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Tensions High as Holy Site Reopens Following Targeted Assassination Attempt of Jewish Activist in Jerusalem

The rooftops of Jewish (West) Jerusalem with a view of the Temple Mount (East Jerusalem) in the background. Image by Flickr user Jelle Drok (CC)

The rooftops of Jewish (West) Jerusalem with a view of the Temple Mount (East Jerusalem) in the background. Image by Flickr user Jelle Drok. (CC)

The targeted assassination attempt of right-wing Jewish activist Rabbi Yehuda Glick is being called a “dangerous escalation” in Israeli-Palestinian relations, leaving many concerned that the region is on the brink of a third intifada (uprising).

Glick was shot and is in critical condition as of late Wednesday night. Known as a “prominent right-wing activist”, Glick lobbied for greater access by Jews to the Temple Mount. Deemed as Judaism's most sacred site, the Temple Mount marks the original location of the Holy Temple, destroyed by Romans in 70 CE in an act that sent the Jewish people into exile for almost 2,000 years. It is also the site where Abraham the patriarch is said to have bound his son Isaac for sacrifice to God.

The Temple Mount is the world's third holiest site to Muslims and includes the Dome of the Rock and Al-Aqsa Mosque, from where it is believed the prophet Muhammad ascended to Mecca.

The day following Glick's shooting, the Temple Mount was closed to Muslim worshipers, reopening on October 31st with strengthened security ahead of weekly Friday prayers.

The site has been hotly disputed for years. The Second Intifada (the second Palestinian uprising against Israel from 2000 to 2005) was called the Al-Aqsa Intifada as it was precipitated by Israeli Prime Minister Ariel Sharon's visit to the Temple Mount, an event considered to be incitement by the Palestinians, resulting in the start of a five-year cycle of intense violence between Palestine and Israel.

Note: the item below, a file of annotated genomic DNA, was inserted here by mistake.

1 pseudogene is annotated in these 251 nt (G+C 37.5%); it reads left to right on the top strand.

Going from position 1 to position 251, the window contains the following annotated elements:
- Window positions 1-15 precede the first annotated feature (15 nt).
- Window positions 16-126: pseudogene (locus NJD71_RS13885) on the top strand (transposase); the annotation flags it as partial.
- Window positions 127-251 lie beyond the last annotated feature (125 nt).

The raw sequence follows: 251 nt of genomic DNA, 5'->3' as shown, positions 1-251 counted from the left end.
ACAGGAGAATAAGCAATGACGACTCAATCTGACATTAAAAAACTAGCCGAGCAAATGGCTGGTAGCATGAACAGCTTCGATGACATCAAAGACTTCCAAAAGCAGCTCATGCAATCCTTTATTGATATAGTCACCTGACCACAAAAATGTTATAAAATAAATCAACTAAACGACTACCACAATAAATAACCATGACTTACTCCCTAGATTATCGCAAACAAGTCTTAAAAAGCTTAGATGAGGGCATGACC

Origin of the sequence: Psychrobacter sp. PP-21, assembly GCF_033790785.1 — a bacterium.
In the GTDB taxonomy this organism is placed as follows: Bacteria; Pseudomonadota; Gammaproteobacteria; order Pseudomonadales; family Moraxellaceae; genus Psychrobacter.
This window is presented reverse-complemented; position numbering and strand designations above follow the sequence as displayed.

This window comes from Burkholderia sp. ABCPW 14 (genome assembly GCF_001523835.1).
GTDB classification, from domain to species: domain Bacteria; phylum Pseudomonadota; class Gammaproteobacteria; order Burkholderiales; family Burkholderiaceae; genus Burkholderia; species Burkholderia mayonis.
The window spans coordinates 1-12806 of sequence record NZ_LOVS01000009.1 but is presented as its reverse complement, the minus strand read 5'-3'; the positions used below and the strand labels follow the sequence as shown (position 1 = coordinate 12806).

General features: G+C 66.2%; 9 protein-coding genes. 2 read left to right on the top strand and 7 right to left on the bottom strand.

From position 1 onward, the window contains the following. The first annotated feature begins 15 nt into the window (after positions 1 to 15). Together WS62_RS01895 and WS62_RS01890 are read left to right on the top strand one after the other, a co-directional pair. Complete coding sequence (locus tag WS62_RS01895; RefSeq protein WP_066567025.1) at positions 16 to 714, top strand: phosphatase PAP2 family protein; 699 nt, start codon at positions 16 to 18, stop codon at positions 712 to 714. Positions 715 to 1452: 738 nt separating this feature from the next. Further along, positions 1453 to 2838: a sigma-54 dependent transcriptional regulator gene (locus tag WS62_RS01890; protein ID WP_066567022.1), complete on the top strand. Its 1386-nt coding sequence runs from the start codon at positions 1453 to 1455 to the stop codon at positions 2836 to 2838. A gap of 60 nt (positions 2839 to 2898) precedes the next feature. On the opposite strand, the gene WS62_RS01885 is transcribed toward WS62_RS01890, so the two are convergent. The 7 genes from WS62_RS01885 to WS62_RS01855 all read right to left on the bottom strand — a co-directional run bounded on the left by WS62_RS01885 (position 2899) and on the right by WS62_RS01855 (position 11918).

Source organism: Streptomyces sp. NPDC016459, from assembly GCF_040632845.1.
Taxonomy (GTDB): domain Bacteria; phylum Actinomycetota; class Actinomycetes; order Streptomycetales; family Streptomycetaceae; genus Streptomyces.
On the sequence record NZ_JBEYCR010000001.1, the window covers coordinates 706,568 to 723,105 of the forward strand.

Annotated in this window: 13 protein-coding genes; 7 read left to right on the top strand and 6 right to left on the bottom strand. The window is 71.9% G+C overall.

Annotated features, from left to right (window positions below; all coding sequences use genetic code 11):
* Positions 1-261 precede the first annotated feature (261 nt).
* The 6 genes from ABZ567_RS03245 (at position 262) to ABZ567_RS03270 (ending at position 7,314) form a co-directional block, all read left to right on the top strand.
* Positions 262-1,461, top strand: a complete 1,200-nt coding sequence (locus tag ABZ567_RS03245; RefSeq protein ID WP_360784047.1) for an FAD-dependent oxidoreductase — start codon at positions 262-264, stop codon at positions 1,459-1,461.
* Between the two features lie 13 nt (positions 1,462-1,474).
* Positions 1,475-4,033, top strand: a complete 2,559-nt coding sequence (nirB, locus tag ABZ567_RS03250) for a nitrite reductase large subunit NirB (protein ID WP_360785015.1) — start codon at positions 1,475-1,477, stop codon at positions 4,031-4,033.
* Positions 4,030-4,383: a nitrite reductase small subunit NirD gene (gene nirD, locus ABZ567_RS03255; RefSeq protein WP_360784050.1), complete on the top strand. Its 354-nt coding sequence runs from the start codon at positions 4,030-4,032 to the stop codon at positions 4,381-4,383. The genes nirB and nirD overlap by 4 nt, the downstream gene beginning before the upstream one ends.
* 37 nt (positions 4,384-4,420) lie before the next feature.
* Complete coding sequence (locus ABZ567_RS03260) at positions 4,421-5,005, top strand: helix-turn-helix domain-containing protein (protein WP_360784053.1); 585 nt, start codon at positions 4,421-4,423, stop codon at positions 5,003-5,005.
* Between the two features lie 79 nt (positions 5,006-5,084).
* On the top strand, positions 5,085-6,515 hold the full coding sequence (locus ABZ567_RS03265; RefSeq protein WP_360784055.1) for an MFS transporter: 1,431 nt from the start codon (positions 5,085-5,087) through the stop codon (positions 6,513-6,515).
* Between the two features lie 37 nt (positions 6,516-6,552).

Glick is a leader of the organization Temple Mount Faithful, whose stated objectives include:

Liberating the Temple Mount from Arab (Islamic) occupation. The Dome of the Rock and the Al Aqsa mosque were placed on this Jewish or biblical holy site as a specific sign of Islamic conquest and domination. The Temple Mount can never be consecrated to the Name of G‑d without removing these pagan shrines. It has been suggested that they be removed, transferred to, and rebuilt at Mecca.

Here is an excerpt from a speech Glick gave, minutes before he was shot:

Citizen media responded to the assassination attempt. David Ha'ivri (“David the Hebrew”) asked followers to pray for Glick's recovery:

Daniel Seidemann is the founding director of an NGO called Terrestrial Jerusalem (ירושלים דלמטה) that describes itself as:

“… an Israeli non-governmental organization that works to identify and track the full spectrum of developments in Jerusalem that could impact either the political process or permanent status options, destabilize the city or spark violence, or create humanitarian crises.”

Seidemann observed:

He warned:

Israeli journalist and avid tweeter Barak Ravid remarked:

While in his Twitter feed, multiple commenters remonstrated him to “calm down,” “not to jump to conclusions,” and “be a journalist, not a muckracker.”

Yara, a doctoral student who identifies as Palestinian, responded:

Lisa van Wyk questioned:

“How do you define an uprising in the age of online activism and organised resistance? It's ongoing.”

US-based terrorism specialist Jonathan Schanzer posted multiple times as to the question of whether the escalation of violence in recent weeks indicates a coming intifada:

Writer and activist Mairav Zonszein noted:

We are also reminded that:

In addition, Glick, like two others who died in the last week, was an American citizen. Infant Haya Zissel Braun was killed in a terror attack when when a car rammed into a crowd on a train station platform and she was thrown from her stroller. Orwa Abd El-Wahab Hammad, who lived in the US until he was 6, was shot and killed by Israeli troops “after he attempted to hurl a Molotov cocktail [into] traffic.”

Dr. Belal Dabour, a physician from Gaza, reminds us about the 7-week offensive in Gaza that ended on August 26 and has the last word on the mounting tension:

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